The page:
Asia Institute Tasmania

Op Ed | What the Sarawak election means for Najib's prospects

Summary

Professor James Chin, Director, Asia Institute Tasmania

Start Date

25th Apr 2016 9:00am

End Date

25th Apr 2016 9:00am

Chin, J, Op-ed - "What the Sarawak election means for Najib's prospects", TODAY, Media Corps Network Page 12, 25 April 2016. 



James Chin Article as a PDF document (154KB)


 
What the Sarawak election means for Najib's prospects


On May 7, residents of Sarawak, the larger of the two Malaysian states located on Borneo island, will be going to the polls. Sarawak is the only one of Malaysia's 13 states to hold its state and federal polls separately. This is the first election in Malaysia since the emergence of the 1Malaysia Development Berhad (1MDB) crisis engulfing Prime Minister Najib Razak.

Many Malaysian and international pundits are using the results of the upcoming Sarawak polls to see if the 1MDB scandal will affect Malaysian voter behaviour. Mr Najib has taken a personal interest in the polls, visiting Sarawak more than 50 times since he took power in 2009.

It is fairly obvious that he is looking for a big win in Sarawak to use as political capital and momentum for the next federal polls, which are due in 2018.

Many international and Malaysian observers are speculating on how Mr Najib's political position may have been weakened by allegations that US$680 million (S$920 million) reportedly linked to 1MBD ended up in his personal bank account. But they often overlook that a major part of Mr Najib's political strength has been his considerable ability to maintain a majority in parliament.

It is important to understand that Malaysia's elections are free, but are not fair by any standards. Gerrymandering, vote buying, the use of government machinery for voter mobilisation, and state control of the mainstream media are all part and parcel of the game.

The Election Commission of Malaysia has also been accused of bias towards the ruling Barisan Nasional (BN) coalition government.

But the key is the way parliamentary seats are divided. Essentially, there are three blocs of constituencies in the 222-seat Malaysian parliament.

The first are the urban constituencies, almost all of which have an ethnic Chinese majority. Second are the semi-rural and rural constituencies in the Malayan Peninsula — by contrast, almost all are ethnic-Malay-majority seats.

While Mr Najib has been able to win about 60 to 70 per cent of the rural Malay vote, BN has consistently lost the Chinese urban vote.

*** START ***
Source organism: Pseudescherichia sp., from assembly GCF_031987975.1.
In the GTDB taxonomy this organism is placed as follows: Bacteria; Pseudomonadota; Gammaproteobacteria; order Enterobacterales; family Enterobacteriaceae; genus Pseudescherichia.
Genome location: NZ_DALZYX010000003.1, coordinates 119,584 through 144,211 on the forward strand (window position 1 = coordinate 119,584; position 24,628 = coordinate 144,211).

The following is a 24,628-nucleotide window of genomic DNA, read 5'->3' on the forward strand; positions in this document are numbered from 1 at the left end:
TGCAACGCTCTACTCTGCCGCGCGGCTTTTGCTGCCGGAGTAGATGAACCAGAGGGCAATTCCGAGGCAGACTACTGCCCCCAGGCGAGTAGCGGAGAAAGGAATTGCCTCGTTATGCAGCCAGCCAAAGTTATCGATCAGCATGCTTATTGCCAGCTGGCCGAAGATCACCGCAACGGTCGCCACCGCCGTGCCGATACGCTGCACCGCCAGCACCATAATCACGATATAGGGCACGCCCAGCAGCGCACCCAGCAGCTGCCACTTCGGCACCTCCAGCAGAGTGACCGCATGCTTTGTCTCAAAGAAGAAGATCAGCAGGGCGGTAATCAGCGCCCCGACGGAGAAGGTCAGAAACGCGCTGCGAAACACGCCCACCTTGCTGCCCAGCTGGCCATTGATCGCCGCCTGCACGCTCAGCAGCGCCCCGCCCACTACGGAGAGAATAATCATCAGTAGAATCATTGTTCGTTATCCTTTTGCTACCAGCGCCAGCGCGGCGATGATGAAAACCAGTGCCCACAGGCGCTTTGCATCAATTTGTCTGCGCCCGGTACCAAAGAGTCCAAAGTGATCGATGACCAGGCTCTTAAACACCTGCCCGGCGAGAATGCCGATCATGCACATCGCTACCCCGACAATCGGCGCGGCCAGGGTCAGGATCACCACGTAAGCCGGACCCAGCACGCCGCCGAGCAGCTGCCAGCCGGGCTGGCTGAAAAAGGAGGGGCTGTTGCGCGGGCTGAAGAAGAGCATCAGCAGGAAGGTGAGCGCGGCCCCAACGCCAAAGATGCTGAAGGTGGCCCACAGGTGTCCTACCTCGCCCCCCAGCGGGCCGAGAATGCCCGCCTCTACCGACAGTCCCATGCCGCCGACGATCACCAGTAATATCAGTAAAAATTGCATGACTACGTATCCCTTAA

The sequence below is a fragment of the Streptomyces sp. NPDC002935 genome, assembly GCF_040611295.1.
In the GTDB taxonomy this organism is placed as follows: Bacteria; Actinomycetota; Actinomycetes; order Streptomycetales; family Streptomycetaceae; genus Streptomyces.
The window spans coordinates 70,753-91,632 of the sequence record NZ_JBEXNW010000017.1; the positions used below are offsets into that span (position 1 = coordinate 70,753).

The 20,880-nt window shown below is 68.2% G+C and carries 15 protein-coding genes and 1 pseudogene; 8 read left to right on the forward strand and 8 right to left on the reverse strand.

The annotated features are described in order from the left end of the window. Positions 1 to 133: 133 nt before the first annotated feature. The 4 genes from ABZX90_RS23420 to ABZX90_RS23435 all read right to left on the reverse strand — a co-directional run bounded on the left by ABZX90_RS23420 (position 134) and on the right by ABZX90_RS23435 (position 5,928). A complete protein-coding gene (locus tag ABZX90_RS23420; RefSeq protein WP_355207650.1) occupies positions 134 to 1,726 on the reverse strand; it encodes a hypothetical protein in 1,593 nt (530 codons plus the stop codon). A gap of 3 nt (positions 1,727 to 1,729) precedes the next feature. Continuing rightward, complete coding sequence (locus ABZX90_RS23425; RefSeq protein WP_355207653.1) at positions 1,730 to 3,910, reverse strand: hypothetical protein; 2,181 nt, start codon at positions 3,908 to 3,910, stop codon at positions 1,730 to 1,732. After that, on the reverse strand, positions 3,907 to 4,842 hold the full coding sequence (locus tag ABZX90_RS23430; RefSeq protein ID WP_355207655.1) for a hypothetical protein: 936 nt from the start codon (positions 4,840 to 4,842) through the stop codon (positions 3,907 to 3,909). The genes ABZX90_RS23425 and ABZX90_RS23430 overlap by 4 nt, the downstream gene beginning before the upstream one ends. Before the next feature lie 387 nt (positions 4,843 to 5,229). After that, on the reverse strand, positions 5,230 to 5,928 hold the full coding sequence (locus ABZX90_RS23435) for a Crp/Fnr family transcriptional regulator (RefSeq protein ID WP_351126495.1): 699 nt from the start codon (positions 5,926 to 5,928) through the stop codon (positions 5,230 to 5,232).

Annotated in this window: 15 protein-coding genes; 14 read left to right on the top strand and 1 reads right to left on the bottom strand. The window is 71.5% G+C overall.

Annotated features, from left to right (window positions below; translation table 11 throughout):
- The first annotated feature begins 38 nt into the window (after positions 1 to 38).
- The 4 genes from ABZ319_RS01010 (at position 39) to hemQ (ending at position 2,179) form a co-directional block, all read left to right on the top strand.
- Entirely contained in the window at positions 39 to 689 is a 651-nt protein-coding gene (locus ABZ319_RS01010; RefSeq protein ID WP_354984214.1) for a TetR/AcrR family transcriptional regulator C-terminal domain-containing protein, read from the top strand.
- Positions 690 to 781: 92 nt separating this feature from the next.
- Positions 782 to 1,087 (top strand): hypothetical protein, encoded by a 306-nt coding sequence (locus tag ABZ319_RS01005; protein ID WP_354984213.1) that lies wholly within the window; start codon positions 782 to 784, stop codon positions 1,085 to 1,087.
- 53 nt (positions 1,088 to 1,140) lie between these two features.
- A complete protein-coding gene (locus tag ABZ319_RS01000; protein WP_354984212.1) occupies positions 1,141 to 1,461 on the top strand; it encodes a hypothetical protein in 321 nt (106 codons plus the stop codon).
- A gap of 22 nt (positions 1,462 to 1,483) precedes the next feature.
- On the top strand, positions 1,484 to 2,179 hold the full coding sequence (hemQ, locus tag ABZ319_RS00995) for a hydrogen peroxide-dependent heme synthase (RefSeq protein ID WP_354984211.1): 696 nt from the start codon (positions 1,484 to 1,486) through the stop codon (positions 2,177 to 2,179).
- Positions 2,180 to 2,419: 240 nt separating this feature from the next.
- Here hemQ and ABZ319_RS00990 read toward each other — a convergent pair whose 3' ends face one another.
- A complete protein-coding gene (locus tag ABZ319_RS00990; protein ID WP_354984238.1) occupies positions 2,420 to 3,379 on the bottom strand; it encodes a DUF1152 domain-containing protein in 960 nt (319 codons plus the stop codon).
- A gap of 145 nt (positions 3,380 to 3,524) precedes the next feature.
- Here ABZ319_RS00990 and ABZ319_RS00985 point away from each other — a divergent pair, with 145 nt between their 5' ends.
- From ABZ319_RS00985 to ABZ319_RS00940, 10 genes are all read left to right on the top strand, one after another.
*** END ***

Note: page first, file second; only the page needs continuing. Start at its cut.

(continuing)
The third, and most important, are the 57 seats in the states of Sabah and Sarawak on Borneo (collectively known as East Malaysia).

The majority ethnic groups in these two states are the native Kadazandusun in Sabah and the Dayak in Sarawak. For the past two decades, these two states have voted overwhelmingly for BN. In the 2013 general election, BN won 47 of the 57 East Malaysian seats. Sarawak alone contributed 25 BN MPs to the federal government.

Currently, Mr Najib has a 21-seat majority in the Malaysian parliament. In other words, without East Malaysia (or Sarawak alone), Mr Najib's government would have fallen in 2013. Sarawak's main party, Pesaka Bumiputera Bersatu (PBB), is now the second-largest BN component party after Mr Najib's United Malays National Organisation (UMNO).

Is it any wonder that Mr Najib has taken a personal interest in the upcoming Sarawak polls?

CLAIMING CREDIT

The good news for Mr Najib is that he has nothing to worry about. As they say in Kuching, the capital of Sarawak, "BN is sure win, lah!". Sarawak is much like a foreign enclave in the Malaysian federation.

Sarawakians do not really see themselves as part of Mr Najib's "1Malaysia". Rather, they see themselves as Sarawakian first and Malaysian second. The ethnic, religious and partisan cleavages that dominate politics in the Malayan Peninsula have comparatively little relevance in Sarawak. In fact, it is the only state where UMNO does not have a single branch.

Local issues predominate: Things such as the 1MDB scandal and other shenanigans are non-issues outside the urban settlements.

The most prominent political campaign in this state election is for a movement called "S4S" or Sarawak for Sarawakians. S4S is pushing for the eventual secession of Sarawak from the Malaysian federation, claiming that Sarawak (and Sabah) have not benefited from being in the federation for the past half century.

On top of this, Mr Adenan Satem, Sarawak's new chief minister, can expect to benefit from a "honeymoon vote". He took power in 2014 after the controversial former chief minister, Mr Taib Mahmud, stepped down (or rather stepped up, since he became Governor of Sarawak) after more than three decades in the job.

Just to make sure, 11 new state constituencies were created for this coming state election, bringing the total to 82 state seats.

The way the boundaries were drawn, it is impossible for BN to lose 10 of these 11 new seats.

The only group of Sarawakians that is expected to vote against BN is the urban Chinese. They have never forgiven Mr Taib's alleged kleptocracy.

Being better educated, and with access to the Internet and social media, the urban Chinese want to send a clear message to BN that while it is good that UMNO is not in Sarawak, nothing is politically forgotten until Mr Taib and his proxy Mr Adenam give up their stranglehold over Sarawak politics.

The upcoming Sarawak election is likely to amount to nothing but a big yawn. Chief Minister Adenan will get the all-important two-thirds majority in the state legislature and Mr Najib will claim some credit for the results.

Those who know Sarawak politics well will realise that this is pure nonsense — the results will be the same as usual, regardless of how many times Mr Najib has shown his face in Sarawak. 

About the author:  Professor James Chin is Director of the Asia Institute at the University of Tasmania.